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Fact sheet number: FS-2001-02-32-MSFC
Release date: 07/01


Crew Earth Observations (CEO)


Missions: Ongoing since Expedition 1

Experiment Location on ISS: Destiny window

Principal Investigator: Kamlesh Lulla, NASA Johnson Space Center, Houston, Texas

Payload Developer: Sue Runco, NASA Johnson Space Center, Houston, Texas

CEO image of Hurricane Claudette over Texas
As part of the Crew Earth Observation experiment aboard the Space Station, the Expedition 7 crew captured this July 15, 2003 image of Hurricane Claudette making landfall over Texas. (NASA/JSC)


Overview

By taking photographs from space, the Crew Earth Observations (CEO) experiment provides people on Earth with data needed to better understand our planet. The photographs — taken by crew members using handheld cameras — record observable Earth surface changes over a period of time, as well as more fleeting events, such as storms, floods, fires and volcanic eruptions.

Orbiting 220 miles (354 kilometers) above the Earth, the International Space Station offers an ideal vantage point for crew members to continue observational efforts that began in the early 1960s when space crews first photographed the Earth below. This experiment on the Space Station began during Expedition One, and is planned to continue through Expedition Two as well as through the life of the Space Station.

Experiment Operations

The first image of Earth taken from the Space Station offers a stunning view of a thunderstorm as seen from space.
The first image of Earth taken from the Space Station offers a stunning view of a thunderstorm as seen from space. (NASA)

As part of the Crew Earth Observations experiment, crew members spend about 10 minutes a day taking photographs of specific regions of the Earth. System hardware includes 35 and 70 mm cameras. Film for the cameras is transported as needed with the Space Shuttle delivering a fresh supply of film and returning undeveloped film to Earth. For faster turnaround, crew members also use an electronic still, or digital, camera that allows for near real-time image downlink and quick analysis.

Areas to be photographed include subjects selected by the crew as well as pre-determined regions of Earth that have undergone change or are indicators of global change. This list of sites is determined weekly and uplinked to the Space Station.

Specific target sites include major deltas in south and east Asia; coral reefs; smog-prone urban regions; areas experiencing major floods or droughts triggered by El Niño cycles; high altitude glaciers, which reflect longer-term climate changes; faults associated with major tectonic plate boundaries; and unusual features on Earth, like impact craters comparable to structures on other planets.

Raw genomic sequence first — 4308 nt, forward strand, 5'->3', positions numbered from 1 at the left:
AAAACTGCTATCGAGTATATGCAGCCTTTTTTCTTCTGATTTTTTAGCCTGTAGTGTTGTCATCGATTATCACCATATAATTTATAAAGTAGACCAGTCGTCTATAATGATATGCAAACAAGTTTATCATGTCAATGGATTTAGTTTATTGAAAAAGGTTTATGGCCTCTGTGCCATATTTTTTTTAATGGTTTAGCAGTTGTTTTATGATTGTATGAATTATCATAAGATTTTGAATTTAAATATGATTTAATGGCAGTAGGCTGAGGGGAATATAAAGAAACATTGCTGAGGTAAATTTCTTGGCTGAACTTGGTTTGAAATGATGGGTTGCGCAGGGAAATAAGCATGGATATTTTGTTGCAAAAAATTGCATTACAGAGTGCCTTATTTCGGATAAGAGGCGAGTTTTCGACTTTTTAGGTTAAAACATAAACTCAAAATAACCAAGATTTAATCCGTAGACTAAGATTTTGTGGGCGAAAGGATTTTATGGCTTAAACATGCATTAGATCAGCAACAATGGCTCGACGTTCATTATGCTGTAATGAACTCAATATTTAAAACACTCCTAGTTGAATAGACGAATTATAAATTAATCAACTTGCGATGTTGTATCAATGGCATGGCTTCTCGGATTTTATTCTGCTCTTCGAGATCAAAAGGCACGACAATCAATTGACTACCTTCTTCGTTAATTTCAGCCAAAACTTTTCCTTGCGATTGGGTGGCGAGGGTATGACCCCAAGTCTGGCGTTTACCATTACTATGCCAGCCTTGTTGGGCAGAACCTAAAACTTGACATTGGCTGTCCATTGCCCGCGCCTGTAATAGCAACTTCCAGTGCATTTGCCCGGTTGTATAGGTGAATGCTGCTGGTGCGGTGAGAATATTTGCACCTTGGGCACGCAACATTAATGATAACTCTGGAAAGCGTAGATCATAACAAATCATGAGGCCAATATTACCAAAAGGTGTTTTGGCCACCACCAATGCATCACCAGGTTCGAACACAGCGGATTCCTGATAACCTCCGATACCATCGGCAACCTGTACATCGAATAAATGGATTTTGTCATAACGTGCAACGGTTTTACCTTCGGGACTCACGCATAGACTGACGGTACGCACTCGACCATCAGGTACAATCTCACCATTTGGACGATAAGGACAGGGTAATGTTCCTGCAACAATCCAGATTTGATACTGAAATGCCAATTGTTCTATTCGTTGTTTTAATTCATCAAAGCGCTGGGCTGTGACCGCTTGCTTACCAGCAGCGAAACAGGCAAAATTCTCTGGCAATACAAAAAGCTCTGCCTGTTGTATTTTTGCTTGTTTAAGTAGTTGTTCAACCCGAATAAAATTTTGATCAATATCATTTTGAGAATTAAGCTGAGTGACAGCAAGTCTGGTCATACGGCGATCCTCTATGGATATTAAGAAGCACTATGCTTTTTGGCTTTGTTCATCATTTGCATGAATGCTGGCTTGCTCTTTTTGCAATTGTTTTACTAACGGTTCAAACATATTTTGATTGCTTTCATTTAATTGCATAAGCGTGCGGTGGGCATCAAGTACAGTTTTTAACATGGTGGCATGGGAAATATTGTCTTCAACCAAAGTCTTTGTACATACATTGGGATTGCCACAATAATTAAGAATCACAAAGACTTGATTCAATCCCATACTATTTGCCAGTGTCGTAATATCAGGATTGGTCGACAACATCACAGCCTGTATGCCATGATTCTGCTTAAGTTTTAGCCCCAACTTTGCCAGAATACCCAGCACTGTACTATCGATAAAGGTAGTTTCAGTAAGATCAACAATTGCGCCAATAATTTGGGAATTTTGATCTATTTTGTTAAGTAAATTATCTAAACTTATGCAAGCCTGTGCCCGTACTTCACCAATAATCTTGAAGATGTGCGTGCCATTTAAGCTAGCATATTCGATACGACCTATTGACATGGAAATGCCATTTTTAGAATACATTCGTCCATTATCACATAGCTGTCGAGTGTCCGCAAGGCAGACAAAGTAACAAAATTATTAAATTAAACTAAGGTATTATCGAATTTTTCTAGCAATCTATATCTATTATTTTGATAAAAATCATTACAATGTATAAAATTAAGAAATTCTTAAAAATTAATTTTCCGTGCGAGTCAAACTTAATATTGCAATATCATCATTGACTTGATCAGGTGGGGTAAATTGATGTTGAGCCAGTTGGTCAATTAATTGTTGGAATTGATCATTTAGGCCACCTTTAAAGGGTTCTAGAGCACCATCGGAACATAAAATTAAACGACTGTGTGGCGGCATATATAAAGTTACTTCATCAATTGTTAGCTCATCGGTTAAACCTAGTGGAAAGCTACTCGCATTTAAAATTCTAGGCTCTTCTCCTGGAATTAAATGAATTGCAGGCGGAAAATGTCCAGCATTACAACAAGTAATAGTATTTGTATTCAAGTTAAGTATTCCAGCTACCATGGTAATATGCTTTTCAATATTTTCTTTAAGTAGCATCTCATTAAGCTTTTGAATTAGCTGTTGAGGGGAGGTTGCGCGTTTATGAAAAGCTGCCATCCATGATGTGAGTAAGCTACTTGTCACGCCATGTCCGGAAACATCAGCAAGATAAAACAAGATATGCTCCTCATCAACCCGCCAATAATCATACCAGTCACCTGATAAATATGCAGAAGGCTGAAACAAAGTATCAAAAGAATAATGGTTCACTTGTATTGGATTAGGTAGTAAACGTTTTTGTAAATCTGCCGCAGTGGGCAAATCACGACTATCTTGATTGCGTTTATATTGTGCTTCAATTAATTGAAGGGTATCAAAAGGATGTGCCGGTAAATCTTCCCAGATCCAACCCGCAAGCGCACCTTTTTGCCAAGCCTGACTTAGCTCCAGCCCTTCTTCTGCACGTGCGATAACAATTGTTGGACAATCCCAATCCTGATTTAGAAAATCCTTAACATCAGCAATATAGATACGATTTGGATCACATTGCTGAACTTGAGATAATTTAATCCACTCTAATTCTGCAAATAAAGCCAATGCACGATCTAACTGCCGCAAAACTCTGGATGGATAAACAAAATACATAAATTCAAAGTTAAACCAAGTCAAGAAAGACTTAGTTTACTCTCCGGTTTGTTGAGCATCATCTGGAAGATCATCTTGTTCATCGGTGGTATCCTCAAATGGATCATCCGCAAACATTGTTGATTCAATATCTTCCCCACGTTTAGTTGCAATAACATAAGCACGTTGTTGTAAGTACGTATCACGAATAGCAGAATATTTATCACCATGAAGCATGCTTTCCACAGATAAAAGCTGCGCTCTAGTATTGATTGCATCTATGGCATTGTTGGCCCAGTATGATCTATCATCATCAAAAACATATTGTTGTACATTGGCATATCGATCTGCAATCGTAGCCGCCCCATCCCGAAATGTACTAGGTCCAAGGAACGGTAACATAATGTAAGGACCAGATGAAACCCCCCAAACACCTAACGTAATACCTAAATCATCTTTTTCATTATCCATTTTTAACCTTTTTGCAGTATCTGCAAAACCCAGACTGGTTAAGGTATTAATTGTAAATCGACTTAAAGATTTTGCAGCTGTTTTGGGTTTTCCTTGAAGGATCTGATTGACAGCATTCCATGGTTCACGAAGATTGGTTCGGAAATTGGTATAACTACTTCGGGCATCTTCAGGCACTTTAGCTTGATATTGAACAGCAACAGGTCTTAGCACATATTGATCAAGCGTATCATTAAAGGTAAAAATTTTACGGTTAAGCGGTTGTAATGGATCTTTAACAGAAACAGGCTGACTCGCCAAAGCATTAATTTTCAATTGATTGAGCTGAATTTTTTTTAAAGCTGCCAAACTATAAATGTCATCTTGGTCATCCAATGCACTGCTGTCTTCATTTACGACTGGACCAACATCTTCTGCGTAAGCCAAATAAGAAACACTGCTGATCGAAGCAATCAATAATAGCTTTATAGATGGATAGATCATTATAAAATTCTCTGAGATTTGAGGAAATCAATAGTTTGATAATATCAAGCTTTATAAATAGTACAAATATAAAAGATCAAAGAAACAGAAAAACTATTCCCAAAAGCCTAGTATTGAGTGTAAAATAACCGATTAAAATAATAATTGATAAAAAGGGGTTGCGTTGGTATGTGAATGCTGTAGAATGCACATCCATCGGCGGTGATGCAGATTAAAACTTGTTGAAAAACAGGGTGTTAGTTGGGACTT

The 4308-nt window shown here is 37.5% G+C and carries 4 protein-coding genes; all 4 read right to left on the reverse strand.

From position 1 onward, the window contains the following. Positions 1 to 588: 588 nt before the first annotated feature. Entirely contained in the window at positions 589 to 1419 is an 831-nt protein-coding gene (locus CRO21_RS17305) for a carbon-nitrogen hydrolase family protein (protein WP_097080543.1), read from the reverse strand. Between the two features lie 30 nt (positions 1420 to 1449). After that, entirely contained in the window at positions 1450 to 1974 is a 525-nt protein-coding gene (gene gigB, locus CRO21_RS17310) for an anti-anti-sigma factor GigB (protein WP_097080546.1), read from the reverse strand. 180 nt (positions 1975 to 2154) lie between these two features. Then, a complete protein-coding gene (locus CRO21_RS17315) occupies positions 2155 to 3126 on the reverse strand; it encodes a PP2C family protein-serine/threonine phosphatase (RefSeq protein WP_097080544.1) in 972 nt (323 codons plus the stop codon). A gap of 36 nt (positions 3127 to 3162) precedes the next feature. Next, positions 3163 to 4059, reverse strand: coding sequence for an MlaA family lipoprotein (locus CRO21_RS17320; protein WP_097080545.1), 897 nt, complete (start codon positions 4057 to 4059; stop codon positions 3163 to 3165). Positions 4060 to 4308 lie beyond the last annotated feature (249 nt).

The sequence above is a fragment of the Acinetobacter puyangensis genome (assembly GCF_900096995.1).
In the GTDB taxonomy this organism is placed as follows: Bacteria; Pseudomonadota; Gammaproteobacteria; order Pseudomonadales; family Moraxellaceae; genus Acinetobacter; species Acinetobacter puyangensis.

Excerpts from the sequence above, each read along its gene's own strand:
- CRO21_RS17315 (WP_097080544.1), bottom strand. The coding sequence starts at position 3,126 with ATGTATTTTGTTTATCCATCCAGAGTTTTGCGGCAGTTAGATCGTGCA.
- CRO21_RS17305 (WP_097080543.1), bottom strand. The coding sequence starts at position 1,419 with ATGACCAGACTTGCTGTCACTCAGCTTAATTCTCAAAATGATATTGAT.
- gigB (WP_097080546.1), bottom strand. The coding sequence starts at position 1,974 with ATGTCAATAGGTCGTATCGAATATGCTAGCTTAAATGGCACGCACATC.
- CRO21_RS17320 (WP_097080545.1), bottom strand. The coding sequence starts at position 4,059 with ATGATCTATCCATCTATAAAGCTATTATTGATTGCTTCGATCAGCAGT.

Data gathered as part of the Crew Earth Observations experiment will be coupled with other types of data, such as images from satellites and aircraft, when available for public, research or commercial applications. These data will be added into a database of 30-plus years of human observations.

All of the imagery is cataloged and added to a database at the Johnson Space Center in Houston by the Earth Sciences and Image Analysis Laboratory. Through today's digital technologies and global networking, the catalog of imagery is available to scientists, educators and the public on the Internet.

The Crew Earth Observations experiment began Space Station operations during Expedition One in November 2000. It will continue independent operations as well as be eventually integrated with other experiments located in the Window Observational Research Facility (WORF) in the U.S. laboratory module. The Crew Earth Observations experiment will take place on all Space Station flights, with operation scheduled five days per week, approximately 10 to 20 minutes per day, depending on sites selected.

Flight History/Background

This experiment has flown on every crewed NASA space mission beginning with in 1961. Since that time, astronauts have photographed the Earth, observing the world's geography and documenting events such as hurricanes and other natural phenomena. Over the years, space crews also have documented human impacts on Earth — city growth, agricultural expansion and reservoir construction. The Crew Earth Observations Experiment aboard the International Space Station will build on that knowledge.

Benefits

Today, images of the world from 10, 20 or 30 years ago provide valuable insight into Earth processes and the effects of human developments. Photographic images taken by space crews serve as both primary data on the state of the Earth and as secondary data to be combined with images from other satellites in orbit. World wide more than one million users log on to the Astronaut Earth Photography database each year. Through their photography of the Earth, Space Station crew members will build on the time series of imagery started 35 years ago — ensuring this record of Earth remains unbroken.

More Information

More information on this and other Space Station Expedition Two experiments, as well as images taken as part of the Crew Earth Observation Experiment, can be found at:

http://www.scipoc.msfc.nasa.gov/

http://liftoff.msfc.nasa.gov/Shuttle/msl/science/express.html

http://www.spaceflight.nasa.gov/

http://earthobservatory.nasa.gov/Newsroom/NewImages/images.php3?img_id=4436

http://eol.jsc.nasa.gov/

(Astronaut Earth Photography database)
http://earth.jsc.nasa.gov/


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